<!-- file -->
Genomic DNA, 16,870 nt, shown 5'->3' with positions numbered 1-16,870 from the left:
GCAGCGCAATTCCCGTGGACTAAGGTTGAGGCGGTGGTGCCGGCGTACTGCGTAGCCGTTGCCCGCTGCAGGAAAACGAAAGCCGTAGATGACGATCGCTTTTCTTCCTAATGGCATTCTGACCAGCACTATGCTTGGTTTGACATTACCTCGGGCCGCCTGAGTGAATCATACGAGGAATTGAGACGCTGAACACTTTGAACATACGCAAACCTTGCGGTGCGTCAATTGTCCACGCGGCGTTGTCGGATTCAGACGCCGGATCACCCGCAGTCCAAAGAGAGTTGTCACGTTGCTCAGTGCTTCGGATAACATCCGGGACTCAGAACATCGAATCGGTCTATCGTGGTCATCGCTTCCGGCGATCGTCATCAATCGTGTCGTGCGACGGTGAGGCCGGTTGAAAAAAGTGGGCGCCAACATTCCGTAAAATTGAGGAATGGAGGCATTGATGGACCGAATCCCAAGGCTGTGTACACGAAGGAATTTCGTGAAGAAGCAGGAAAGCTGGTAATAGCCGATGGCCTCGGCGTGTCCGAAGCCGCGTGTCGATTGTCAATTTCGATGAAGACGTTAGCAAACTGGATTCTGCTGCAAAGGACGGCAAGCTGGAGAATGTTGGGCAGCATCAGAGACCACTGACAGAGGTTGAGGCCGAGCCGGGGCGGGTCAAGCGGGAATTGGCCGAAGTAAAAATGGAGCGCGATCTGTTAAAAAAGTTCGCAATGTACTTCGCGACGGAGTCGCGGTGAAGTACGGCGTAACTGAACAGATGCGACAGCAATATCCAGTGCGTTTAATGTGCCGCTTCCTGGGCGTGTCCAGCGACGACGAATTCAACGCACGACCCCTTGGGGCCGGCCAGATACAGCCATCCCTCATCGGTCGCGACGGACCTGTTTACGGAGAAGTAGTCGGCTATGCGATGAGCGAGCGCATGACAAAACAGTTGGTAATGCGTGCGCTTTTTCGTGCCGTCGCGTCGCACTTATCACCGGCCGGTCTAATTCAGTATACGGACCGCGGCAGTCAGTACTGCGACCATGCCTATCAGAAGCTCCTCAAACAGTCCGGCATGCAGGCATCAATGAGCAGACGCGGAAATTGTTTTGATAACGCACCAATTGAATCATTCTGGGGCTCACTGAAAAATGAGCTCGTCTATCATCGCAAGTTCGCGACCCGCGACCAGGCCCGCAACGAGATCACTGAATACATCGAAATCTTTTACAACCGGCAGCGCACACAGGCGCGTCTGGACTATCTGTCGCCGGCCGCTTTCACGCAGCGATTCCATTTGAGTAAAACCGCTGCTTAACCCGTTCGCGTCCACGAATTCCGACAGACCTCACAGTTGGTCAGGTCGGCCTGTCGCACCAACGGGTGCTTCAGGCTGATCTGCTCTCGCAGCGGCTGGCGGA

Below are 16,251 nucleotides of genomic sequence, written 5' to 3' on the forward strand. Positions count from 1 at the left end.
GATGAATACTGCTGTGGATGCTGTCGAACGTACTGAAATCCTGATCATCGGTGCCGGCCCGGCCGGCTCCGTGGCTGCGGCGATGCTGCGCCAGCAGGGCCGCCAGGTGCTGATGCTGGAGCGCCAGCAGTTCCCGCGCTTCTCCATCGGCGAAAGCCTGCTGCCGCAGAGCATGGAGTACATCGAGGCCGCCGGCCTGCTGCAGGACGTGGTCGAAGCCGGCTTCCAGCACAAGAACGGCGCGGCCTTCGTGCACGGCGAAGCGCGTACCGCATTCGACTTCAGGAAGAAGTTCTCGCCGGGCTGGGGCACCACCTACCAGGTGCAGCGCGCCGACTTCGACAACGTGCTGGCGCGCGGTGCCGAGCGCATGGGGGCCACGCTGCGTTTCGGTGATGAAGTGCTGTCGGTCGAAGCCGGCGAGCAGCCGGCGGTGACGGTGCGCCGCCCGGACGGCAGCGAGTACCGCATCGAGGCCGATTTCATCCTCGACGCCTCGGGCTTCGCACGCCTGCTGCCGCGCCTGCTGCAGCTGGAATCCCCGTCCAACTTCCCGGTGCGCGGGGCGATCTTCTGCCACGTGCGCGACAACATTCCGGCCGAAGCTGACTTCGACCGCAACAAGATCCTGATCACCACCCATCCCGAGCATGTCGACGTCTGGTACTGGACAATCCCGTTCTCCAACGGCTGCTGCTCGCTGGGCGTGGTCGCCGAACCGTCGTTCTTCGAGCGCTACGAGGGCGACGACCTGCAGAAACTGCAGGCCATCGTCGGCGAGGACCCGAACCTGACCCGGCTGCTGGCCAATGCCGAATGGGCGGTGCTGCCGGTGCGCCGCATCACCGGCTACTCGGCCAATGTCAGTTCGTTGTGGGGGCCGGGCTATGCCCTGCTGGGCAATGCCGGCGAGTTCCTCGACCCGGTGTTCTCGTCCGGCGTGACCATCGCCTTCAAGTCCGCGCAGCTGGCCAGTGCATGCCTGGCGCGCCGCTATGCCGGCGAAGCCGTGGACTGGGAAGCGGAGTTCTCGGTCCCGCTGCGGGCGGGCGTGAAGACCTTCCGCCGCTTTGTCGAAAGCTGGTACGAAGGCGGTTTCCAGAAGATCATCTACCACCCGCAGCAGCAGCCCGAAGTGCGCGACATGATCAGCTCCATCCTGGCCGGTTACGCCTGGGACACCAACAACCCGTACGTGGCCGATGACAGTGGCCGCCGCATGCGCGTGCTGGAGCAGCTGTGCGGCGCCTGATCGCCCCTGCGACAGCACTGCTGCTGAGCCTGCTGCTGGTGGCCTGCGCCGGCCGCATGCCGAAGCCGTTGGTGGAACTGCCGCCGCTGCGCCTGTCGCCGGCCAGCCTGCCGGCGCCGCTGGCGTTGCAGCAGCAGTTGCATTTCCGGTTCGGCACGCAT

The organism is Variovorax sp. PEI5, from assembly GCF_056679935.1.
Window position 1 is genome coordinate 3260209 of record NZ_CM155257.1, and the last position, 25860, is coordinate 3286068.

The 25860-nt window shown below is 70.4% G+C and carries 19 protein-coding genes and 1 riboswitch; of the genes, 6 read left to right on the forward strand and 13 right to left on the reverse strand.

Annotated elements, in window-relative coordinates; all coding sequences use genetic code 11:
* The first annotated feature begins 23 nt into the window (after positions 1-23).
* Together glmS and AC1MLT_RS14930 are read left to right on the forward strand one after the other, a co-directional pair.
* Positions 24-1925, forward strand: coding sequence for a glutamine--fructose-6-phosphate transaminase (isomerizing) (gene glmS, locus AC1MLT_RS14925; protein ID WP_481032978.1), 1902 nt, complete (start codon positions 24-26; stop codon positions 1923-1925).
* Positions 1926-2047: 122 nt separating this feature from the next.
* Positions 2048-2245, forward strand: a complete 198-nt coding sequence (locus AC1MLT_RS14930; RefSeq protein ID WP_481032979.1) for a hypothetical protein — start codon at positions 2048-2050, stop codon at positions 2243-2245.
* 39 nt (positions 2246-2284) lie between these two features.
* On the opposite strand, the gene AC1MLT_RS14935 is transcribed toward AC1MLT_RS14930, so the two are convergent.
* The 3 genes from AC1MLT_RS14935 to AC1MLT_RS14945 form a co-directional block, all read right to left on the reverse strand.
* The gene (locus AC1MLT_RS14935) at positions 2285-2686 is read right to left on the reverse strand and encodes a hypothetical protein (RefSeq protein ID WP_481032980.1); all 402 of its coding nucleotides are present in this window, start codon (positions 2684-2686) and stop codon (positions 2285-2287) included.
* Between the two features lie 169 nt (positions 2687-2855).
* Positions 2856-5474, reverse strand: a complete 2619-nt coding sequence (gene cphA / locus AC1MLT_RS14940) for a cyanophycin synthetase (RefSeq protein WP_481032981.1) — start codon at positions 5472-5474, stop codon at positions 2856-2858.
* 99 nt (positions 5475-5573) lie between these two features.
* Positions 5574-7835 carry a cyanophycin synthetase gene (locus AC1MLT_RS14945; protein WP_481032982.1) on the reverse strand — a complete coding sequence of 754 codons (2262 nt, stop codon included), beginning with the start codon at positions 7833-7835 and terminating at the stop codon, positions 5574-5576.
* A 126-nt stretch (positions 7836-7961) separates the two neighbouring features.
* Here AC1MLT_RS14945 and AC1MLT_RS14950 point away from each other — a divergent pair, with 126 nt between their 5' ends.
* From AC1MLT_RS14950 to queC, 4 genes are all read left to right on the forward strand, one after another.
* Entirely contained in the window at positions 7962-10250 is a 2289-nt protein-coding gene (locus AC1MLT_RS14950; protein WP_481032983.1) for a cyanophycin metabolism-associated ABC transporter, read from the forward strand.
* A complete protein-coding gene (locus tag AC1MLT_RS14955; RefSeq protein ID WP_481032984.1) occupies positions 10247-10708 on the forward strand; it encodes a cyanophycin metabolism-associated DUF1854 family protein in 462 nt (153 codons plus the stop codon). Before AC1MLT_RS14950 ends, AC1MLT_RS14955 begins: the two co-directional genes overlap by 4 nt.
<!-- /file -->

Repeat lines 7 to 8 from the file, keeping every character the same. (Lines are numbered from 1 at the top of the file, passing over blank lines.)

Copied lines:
The 25860-nt window shown below is 70.4% G+C and carries 19 protein-coding genes and 1 riboswitch; of the genes, 6 read left to right on the forward strand and 13 right to left on the reverse strand.

Annotated elements, in window-relative coordinates; all coding sequences use genetic code 11: